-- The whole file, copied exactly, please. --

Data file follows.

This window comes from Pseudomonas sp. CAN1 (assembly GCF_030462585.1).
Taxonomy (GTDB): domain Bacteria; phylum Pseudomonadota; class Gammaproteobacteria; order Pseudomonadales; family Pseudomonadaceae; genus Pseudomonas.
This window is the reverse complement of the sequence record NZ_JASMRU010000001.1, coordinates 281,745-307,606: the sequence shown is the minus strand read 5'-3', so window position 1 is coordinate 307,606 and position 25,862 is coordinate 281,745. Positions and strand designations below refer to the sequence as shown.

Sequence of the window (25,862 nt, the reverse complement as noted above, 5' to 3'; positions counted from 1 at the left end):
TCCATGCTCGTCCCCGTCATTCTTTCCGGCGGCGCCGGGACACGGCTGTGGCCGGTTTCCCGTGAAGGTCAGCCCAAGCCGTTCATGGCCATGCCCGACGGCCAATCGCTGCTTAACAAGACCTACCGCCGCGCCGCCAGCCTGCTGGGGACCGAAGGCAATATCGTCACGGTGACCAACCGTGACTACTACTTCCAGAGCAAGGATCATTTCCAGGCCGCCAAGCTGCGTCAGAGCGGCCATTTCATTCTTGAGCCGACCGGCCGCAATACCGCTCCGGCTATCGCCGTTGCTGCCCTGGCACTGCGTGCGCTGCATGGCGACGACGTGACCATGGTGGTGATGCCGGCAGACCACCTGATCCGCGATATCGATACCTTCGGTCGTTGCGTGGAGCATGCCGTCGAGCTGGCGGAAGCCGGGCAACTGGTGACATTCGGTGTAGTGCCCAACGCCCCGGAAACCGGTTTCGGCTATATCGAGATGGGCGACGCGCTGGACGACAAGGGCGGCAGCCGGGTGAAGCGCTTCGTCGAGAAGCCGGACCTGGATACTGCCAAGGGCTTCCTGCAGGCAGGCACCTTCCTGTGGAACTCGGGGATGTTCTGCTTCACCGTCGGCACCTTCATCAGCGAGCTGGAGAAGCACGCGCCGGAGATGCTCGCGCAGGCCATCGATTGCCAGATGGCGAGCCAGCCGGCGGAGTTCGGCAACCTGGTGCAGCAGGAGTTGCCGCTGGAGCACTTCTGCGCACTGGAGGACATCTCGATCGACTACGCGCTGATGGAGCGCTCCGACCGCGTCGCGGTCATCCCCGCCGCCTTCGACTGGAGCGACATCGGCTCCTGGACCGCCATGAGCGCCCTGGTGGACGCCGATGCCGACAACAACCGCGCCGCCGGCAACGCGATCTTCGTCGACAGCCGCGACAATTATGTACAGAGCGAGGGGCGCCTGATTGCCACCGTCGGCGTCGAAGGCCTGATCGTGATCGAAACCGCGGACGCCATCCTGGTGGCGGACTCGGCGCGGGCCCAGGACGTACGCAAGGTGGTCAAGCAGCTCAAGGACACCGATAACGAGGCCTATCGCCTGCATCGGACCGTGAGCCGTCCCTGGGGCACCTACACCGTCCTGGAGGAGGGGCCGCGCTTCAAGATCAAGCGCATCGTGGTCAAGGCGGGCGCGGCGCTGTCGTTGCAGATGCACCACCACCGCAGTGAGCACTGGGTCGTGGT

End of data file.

This window comes from Pseudomonas sp. CAN1 (assembly GCF_030462585.1).
Taxonomy (GTDB): domain Bacteria; phylum Pseudomonadota; class Gammaproteobacteria; order Pseudomonadales; family Pseudomonadaceae; genus Pseudomonas.
This window is the reverse complement of the sequence record NZ_JASMRU010000001.1, coordinates 281,745-307,606: the sequence shown is the minus strand read 5'-3', so window position 1 is coordinate 307,606 and position 25,862 is coordinate 281,745. Positions and strand designations below refer to the sequence as shown.

Sequence of the window (25,862 nt, the reverse complement as noted above, 5' to 3'; positions counted from 1 at the left end):
TCCATGCTCGTCCCCGTCATTCTTTCCGGCGGCGCCGGGACACGGCTGTGGCCGGTTTCCCGTGAAGGTCAGCCCAAGCCGTTCATGGCCATGCCCGACGGCCAATCGCTGCTTAACAAGACCTACCGCCGCGCCGCCAGCCTGCTGGGGACCGAAGGCAATATCGTCACGGTGACCAACCGTGACTACTACTTCCAGAGCAAGGATCATTTCCAGGCCGCCAAGCTGCGTCAGAGCGGCCATTTCATTCTTGAGCCGACCGGCCGCAATACCGCTCCGGCTATCGCCGTTGCTGCCCTGGCACTGCGTGCGCTGCATGGCGACGACGTGACCATGGTGGTGATGCCGGCAGACCACCTGATCCGCGATATCGATACCTTCGGTCGTTGCGTGGAGCATGCCGTCGAGCTGGCGGAAGCCGGGCAACTGGTGACATTCGGTGTAGTGCCCAACGCCCCGGAAACCGGTTTCGGCTATATCGAGATGGGCGACGCGCTGGACGACAAGGGCGGCAGCCGGGTGAAGCGCTTCGTCGAGAAGCCGGACCTGGATACTGCCAAGGGCTTCCTGCAGGCAGGCACCTTCCTGTGGAACTCGGGGATGTTCTGCTTCACCGTCGGCACCTTCATCAGCGAGCTGGAGAAGCACGCGCCGGAGATGCTCGCGCAGGCCATCGATTGCCAGATGGCGAGCCAGCCGGCGGAGTTCGGCAACCTGGTGCAGCAGGAGTTGCCGCTGGAGCACTTCTGCGCACTGGAGGACATCTCGATCGACTACGCGCTGATGGAGCGCTCCGACCGCGTCGCGGTCATCCCCGCCGCCTTCGACTGGAGCGACATCGGCTCCTGGACCGCCATGAGCGCCCTGGTGGACGCCGATGCCGACAACAACCGCGCCGCCGGCAACGCGATCTTCGTCGACAGCCGCGACAATTATGTACAGAGCGAGGGGCGCCTGATTGCCACCGTCGGCGTCGAAGGCCTGATCGTGATCGAAACCGCGGACGCCATCCTGGTGGCGGACTCGGCGCGGGCCCAGGACGTACGCAAGGTGGTCAAGCAGCTCAAGGACACCGATAACGAGGCCTATCGCCTGCATCGGACCGTGAGCCGTCCCTGGGGCACCTACACCGTCCTGGAGGAGGGGCCGCGCTTCAAGATCAAGCGCATCGTGGTCAAGGCGGGCGCGGCGCTGTCGTTGCAGATGCACCACCACCGCAGTGAGCACTGGGTCGTGGT